The Global Engagement team provides support for Aalto Schools and Management in the long-term development of internationalisation. The team also liaises between actors responsible for the international duties and activities of the university and acts as a point of contact for different internal and external stakeholders in international matters and key academic partnerships. Currently, questions concerning responsible internationalisation and geopolitics are increasingly common in the Global Engagement team’s everyday work.
Responsible internationalisation is about assessing the opportunities and challenges related to international collaboration and increasing the awareness of risks and the responsibility for handling them. The target is to achieve better conditions for utilising the opportunities of internationalisation in the long term. However, this work is not only concerned with controlling risks, but extends to global responsibility and sustainability, decolonizing Global North – Global South collaboration, EDI, immigrants’ paths to university studies, and educating future experts with global competencies, to name a few areas of further interest.
This work is not without its challenges, and the integration of these services may also make them less visible and more difficult to find at a school level. At the university-wide level, it can be difficult to always balance the interests and needs of an individual person, discipline or school and the interests and needs of the university as a whole.
Staff and Student Mobility
In addition to student mobility services, the HR International Mobility team is a team of five specialists that support staff in international mobility issues, including information and guidelines for incoming international staff, and working abroad. Part of this work also extends to organising events for international staff and keeping up to date with current legislation, which is continually changing, to sustain cooperation with other Universities, authorities and officials.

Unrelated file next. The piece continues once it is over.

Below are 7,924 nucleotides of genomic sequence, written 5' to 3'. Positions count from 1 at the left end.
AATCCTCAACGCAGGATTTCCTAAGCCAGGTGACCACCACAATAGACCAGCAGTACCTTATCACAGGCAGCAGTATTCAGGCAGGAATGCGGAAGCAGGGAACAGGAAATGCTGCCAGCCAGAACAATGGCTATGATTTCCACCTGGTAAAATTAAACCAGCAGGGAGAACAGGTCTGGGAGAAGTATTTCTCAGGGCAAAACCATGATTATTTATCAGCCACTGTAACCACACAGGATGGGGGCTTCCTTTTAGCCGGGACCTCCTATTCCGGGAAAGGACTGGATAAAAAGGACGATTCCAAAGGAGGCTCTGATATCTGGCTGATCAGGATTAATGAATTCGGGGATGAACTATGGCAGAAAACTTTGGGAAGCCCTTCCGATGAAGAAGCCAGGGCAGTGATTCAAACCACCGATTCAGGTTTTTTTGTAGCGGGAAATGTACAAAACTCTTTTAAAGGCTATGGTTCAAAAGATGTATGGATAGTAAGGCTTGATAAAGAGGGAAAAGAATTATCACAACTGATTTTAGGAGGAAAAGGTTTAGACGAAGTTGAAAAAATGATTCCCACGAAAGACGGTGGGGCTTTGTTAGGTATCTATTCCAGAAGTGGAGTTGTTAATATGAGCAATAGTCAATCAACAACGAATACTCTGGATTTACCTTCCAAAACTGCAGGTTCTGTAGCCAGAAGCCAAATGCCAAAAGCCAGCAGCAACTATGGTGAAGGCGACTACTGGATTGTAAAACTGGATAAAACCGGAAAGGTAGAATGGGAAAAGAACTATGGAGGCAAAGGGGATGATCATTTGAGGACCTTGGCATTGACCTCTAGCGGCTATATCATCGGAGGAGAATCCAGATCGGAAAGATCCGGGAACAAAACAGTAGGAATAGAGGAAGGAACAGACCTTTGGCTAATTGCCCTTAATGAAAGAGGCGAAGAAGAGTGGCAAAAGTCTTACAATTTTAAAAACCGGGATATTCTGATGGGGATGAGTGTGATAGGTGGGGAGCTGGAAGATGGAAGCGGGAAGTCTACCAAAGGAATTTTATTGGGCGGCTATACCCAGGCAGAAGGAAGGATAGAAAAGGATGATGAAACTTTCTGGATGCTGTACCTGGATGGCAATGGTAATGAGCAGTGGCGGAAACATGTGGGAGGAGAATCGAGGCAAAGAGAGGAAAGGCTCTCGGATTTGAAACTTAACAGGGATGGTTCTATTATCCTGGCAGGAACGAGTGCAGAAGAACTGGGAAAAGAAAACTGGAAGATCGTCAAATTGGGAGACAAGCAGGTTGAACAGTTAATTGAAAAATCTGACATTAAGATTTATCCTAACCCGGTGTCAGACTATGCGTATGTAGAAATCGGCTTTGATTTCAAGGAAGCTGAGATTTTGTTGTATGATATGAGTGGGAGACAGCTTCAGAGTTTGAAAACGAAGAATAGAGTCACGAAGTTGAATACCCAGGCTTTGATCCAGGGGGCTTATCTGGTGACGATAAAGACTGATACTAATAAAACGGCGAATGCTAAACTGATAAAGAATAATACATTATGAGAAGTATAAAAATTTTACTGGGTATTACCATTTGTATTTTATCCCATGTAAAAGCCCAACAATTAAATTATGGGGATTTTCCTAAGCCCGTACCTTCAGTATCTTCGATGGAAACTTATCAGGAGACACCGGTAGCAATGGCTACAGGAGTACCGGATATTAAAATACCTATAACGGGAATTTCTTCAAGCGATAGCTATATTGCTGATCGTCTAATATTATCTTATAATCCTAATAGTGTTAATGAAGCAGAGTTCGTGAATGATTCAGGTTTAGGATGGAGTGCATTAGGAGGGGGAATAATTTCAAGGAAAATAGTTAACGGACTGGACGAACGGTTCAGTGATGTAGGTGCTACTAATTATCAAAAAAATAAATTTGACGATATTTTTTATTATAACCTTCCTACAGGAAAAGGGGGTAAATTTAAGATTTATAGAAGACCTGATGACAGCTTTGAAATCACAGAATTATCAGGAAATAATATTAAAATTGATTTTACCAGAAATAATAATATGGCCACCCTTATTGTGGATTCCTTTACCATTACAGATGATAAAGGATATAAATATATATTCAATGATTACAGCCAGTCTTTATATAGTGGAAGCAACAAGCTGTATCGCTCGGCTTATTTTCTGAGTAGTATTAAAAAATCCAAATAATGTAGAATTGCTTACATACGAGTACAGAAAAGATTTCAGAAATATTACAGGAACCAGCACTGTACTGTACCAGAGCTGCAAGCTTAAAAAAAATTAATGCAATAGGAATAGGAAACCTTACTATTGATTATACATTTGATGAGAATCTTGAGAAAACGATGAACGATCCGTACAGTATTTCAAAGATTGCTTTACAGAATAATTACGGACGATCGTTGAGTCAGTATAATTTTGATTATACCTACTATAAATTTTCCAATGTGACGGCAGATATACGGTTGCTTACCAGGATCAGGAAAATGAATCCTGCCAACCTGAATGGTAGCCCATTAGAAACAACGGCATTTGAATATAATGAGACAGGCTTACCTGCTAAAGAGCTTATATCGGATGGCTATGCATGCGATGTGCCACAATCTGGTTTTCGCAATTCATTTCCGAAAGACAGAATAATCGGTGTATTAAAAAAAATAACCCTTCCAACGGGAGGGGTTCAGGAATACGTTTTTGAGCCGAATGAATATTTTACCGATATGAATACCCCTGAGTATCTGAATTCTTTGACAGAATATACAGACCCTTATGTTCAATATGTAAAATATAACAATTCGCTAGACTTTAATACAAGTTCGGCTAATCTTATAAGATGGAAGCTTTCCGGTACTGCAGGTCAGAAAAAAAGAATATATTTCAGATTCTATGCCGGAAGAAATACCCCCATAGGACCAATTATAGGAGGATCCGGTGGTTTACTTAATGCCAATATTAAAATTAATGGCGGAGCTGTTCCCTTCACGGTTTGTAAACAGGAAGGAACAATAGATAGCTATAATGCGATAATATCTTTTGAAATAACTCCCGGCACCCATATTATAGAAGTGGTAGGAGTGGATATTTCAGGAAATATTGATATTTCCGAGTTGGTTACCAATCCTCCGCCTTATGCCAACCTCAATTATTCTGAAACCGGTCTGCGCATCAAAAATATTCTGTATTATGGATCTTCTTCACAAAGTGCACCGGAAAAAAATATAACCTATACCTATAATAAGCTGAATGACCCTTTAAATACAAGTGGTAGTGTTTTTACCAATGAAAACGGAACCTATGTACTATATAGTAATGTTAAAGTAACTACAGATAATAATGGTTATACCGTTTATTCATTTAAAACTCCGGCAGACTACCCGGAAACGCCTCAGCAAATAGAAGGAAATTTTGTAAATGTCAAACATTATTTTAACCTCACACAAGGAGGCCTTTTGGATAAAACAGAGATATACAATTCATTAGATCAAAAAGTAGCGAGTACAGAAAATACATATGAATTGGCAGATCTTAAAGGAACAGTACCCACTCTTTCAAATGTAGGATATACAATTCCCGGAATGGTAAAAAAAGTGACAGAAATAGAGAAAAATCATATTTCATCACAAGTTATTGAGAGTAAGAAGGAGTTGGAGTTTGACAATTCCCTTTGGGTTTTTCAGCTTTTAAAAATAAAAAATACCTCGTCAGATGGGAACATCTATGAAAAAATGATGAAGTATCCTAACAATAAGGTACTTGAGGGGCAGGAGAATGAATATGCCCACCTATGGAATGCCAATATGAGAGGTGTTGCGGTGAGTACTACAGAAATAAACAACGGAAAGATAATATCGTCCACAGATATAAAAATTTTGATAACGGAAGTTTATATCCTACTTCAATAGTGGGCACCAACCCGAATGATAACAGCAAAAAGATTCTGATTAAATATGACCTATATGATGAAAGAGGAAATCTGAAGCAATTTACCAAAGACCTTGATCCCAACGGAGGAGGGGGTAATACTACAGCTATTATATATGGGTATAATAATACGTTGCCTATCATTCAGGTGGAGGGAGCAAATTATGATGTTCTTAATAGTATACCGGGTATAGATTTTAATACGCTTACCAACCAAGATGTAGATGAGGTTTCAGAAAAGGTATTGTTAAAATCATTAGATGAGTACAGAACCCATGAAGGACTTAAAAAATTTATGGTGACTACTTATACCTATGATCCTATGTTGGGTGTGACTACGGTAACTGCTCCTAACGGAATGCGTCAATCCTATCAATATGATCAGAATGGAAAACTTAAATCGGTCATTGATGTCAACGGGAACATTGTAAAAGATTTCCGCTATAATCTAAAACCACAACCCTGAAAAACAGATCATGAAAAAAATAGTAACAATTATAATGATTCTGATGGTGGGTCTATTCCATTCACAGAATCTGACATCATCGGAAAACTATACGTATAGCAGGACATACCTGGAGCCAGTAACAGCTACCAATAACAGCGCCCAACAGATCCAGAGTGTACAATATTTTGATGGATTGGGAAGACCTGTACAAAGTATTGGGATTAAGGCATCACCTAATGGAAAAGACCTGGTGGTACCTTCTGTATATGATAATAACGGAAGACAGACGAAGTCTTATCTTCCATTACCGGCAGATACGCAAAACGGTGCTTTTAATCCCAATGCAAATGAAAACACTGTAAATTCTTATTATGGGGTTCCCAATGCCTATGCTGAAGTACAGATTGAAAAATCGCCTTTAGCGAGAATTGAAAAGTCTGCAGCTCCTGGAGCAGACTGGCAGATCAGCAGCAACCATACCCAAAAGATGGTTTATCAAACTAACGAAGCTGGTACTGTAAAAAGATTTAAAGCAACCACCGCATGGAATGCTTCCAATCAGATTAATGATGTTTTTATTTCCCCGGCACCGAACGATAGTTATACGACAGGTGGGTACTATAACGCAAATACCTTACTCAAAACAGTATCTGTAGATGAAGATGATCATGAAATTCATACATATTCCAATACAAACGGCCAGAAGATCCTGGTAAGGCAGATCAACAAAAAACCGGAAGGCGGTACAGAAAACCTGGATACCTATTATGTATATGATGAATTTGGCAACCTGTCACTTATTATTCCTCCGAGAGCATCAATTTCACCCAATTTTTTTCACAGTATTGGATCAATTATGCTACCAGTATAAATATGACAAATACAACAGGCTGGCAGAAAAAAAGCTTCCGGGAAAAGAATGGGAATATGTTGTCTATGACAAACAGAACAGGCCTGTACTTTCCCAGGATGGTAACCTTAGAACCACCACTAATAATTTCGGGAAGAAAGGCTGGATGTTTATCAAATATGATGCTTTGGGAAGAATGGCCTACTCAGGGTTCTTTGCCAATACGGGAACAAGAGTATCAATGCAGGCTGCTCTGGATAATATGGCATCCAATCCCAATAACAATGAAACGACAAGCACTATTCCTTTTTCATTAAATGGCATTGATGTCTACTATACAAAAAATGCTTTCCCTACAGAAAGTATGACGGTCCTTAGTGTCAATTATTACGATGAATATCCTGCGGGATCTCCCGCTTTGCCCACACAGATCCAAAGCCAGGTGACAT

The lifecycle of research projects
“We also help in interpreting the requirements of an external funding organization, we connect different service teams ‘behind the curtain’ to help each individual researcher, we maintain training materials, and we help the management in balancing between risks and opportunities.”
-Ella Bingham, Head of Research Services
Support for Research Projects
Several service teams collaborate in supporting Aalto’s researchers, departments and management throughout the lifecycle of research projects. These include research services, open science, library resources, IT services, innovation ecosystem services, academic legal services and corporate relations services. Research and Innovation services support individual researchers in applying for external funding as well as finding corporate partners in collaboration with ADCO.
Most teams have dedicated personnel in each School that researchers can get to know. Once an externally funded research project has been granted, research service teams can assist in each stage of the project process, from launching and running to wrapping up. This also includes disseminating the results of the project at research.aalto.fi and open publishing of research articles and research data, supporting both the researchers and management at Aalto.